New York

Robert Morris

Leo Castelli

Robert Morris has been a reliable monitor of the art world’s pulse for 25 years. At one moment in the ’60s, he wanted the work of art to be perceived as an object in its brute materiality. Soon, however, in rhythm with the mutating taste of the time, he moved on to a less macho brand of art-making employing felt and a range of strategies aimed at dematerializing the art object. The ’80s saw another shift in Morris’ approach, again in sync with the tempo of the moment, to the grandiose historical mode in which he continues to work today.

Darkly monochromatic, cryptlike, and partially filled with sections of fossillike bas-reliefs of body parts, machine parts, branches, and other post-holocaust remains, each work in the recent show features a word or phrase embossed onto the lead surface: “Freud,” “Leo,” “Leonardo,” “Oedipus,” “Mnemosyne,” etc. The piece entitled Freud, 1990, had the psychoanalyst’s name printed in large letters across the top, with fossilized images filling the bottom portion. Leo, 1990, featured the name (presumably referring to his dealer Leo Castelli) printed across the top while the bottom left-hand corner featured three concentric circles. A replica of a brain occupied the innermost circle, and a heart was situated outside the circles to the right. The majority of another piece, entitled Oedipus, 1990, remains concealed by a felt curtain that extends past the perimeter of the frame. Morris’ method harks back to the Old Master approach, in which narrative feeds on the fat of synthesized allegories. Images of mass destruction are combined with linguistic or cultural references. Each of these pieces undertakes the serious job of revealing the essence of a violent and transgressive world, but they are coolly cataclysmic, and they speak of the frozen remains of a world that once was, a world over which no one is left to remember or to mourn.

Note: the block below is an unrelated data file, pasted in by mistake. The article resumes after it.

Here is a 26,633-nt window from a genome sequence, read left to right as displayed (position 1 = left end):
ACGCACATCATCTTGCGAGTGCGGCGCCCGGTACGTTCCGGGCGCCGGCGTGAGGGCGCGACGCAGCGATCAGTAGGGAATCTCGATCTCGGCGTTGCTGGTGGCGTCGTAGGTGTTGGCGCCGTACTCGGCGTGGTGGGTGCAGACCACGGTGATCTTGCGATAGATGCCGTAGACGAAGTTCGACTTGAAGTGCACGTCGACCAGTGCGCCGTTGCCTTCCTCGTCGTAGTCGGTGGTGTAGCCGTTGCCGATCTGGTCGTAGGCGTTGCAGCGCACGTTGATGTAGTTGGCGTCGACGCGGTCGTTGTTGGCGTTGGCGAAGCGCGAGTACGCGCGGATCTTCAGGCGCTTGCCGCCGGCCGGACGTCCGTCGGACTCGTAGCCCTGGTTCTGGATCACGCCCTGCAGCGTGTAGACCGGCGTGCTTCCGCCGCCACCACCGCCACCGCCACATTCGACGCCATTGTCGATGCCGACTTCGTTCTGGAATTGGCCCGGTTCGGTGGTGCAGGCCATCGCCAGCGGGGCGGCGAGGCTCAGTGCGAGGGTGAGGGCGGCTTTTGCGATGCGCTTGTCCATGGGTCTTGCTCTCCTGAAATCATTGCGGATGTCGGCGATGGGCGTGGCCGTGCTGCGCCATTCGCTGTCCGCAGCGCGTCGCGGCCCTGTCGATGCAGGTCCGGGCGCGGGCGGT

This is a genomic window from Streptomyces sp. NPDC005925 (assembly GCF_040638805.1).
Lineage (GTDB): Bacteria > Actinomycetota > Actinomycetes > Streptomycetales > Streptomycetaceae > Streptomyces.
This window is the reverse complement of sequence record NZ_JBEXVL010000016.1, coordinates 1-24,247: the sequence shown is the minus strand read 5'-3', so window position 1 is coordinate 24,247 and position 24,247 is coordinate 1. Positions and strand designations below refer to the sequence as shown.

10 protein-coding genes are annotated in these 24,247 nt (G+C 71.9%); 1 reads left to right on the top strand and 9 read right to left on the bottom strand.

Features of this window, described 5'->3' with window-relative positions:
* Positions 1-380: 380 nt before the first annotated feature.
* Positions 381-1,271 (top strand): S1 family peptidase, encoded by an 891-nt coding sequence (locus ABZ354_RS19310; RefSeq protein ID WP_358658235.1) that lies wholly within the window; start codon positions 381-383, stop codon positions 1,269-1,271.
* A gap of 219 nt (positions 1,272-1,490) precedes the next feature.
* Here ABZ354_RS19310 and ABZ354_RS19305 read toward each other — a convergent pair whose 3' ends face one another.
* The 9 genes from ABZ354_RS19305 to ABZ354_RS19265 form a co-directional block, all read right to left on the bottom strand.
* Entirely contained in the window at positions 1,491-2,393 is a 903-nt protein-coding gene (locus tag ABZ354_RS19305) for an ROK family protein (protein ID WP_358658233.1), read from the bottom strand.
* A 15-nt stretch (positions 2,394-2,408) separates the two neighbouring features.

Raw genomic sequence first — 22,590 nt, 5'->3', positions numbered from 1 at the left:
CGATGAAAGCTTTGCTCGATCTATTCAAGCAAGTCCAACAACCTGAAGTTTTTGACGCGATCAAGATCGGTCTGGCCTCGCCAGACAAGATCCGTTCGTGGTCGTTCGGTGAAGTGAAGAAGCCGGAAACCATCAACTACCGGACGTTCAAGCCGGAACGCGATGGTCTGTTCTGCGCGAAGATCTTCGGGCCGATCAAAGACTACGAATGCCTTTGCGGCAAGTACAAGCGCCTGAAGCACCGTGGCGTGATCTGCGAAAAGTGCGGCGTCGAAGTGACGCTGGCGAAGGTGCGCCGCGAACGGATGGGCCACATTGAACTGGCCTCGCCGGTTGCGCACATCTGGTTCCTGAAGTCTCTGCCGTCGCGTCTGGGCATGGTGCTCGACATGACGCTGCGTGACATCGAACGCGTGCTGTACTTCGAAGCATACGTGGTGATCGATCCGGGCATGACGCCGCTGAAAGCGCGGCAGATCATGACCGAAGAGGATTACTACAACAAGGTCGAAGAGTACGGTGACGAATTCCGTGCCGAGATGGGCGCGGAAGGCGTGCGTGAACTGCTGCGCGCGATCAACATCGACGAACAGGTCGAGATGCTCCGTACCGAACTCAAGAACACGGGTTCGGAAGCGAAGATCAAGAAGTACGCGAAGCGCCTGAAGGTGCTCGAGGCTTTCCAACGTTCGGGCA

Like much of the media-inflated spectacle that constitutes contemporary reality, the sheer number of victims in these scenes of mass destruction is both numbing and psychologically distancing. Stripped of their reference to any individual victim, these body parts are museum mummies. The apotheosis of all subjective reference, they take on the aura of the powerful art object, commodified and consumed, insured against threats of irrelevance or insubstantiality.

Also exhibited were free-standing pieces of sculpture that harked back to ’60s Minimalism; in fact, one piece was from that period. The concern for literary content was also evidenced in a wall piece that broke from the preoccupation with mass death and seemed instead to be an homage to Marcel Duchamp. Mnemosyne, 1990, has the goddess of memory’s name embossed in large letters across the work’s surface. Above the name three different sized rulers hang from eye hooks, and what appear to be fossilized remnants of Duchamp’s Three Standard Stoppages are randomly embossed in the remaining negative space. Once again, the memory here lacks the resonance of individual loss; like much of the work in the show, this attempt at the grand statement remains a display of dissociated spectacle.

Dena Shottenkirk